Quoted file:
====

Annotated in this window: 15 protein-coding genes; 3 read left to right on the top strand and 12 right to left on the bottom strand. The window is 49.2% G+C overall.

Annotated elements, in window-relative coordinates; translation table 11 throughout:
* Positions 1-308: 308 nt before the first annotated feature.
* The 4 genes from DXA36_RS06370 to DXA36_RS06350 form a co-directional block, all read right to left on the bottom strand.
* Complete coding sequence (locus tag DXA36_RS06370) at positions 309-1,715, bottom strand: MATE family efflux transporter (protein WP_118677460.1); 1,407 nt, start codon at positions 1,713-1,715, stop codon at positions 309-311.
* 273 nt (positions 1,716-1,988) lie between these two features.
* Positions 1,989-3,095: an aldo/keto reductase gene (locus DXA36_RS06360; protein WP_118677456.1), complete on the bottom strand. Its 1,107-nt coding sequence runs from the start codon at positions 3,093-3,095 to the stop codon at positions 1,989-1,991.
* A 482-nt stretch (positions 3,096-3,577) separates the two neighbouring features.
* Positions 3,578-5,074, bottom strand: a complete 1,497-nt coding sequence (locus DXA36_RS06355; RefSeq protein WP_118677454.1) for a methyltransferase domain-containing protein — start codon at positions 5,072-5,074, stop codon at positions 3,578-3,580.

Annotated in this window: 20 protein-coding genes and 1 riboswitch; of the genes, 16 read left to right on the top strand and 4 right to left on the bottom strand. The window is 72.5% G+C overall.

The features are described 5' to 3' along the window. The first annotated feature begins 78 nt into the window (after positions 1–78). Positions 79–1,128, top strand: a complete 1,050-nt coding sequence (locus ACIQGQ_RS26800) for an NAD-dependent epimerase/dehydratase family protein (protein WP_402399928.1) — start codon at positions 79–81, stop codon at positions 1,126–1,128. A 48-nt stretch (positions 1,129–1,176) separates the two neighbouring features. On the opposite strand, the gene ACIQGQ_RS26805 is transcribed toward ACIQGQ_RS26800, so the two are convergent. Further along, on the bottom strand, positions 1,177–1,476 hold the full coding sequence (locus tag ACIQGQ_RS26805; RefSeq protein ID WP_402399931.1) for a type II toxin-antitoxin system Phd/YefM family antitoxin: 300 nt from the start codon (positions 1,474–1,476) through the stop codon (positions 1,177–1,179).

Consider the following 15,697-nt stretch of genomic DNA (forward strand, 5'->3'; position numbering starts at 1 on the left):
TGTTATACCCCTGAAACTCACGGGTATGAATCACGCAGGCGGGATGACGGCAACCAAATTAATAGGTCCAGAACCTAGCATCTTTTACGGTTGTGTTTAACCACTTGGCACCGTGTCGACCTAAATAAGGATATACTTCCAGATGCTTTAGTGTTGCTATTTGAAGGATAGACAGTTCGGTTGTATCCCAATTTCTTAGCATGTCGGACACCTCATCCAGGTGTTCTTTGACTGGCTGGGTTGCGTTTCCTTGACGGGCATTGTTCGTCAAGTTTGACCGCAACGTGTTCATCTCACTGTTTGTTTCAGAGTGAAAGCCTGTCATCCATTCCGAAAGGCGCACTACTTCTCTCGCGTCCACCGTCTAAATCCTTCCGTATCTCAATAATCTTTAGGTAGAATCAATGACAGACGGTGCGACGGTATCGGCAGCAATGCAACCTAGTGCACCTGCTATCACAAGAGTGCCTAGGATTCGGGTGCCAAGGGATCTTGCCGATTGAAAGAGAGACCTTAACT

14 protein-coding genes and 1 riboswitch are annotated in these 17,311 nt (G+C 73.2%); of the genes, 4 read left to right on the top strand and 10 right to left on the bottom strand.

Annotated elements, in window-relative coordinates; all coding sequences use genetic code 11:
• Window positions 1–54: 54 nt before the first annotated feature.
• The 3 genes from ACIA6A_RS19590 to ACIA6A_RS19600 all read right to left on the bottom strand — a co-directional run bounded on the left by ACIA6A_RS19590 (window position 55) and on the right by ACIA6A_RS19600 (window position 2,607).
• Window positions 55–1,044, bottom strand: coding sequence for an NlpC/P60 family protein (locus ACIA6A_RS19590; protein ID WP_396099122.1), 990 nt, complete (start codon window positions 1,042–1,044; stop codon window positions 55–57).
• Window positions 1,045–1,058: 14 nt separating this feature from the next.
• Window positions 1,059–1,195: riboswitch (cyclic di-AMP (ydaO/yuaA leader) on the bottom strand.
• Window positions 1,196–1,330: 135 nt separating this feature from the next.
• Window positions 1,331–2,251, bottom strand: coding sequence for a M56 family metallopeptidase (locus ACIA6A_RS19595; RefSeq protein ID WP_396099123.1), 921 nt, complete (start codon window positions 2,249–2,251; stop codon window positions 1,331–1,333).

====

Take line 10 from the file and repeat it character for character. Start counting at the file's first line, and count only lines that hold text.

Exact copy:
Annotated in this window: 20 protein-coding genes and 1 riboswitch; of the genes, 16 read left to right on the top strand and 4 right to left on the bottom strand. The window is 72.5% G+C overall.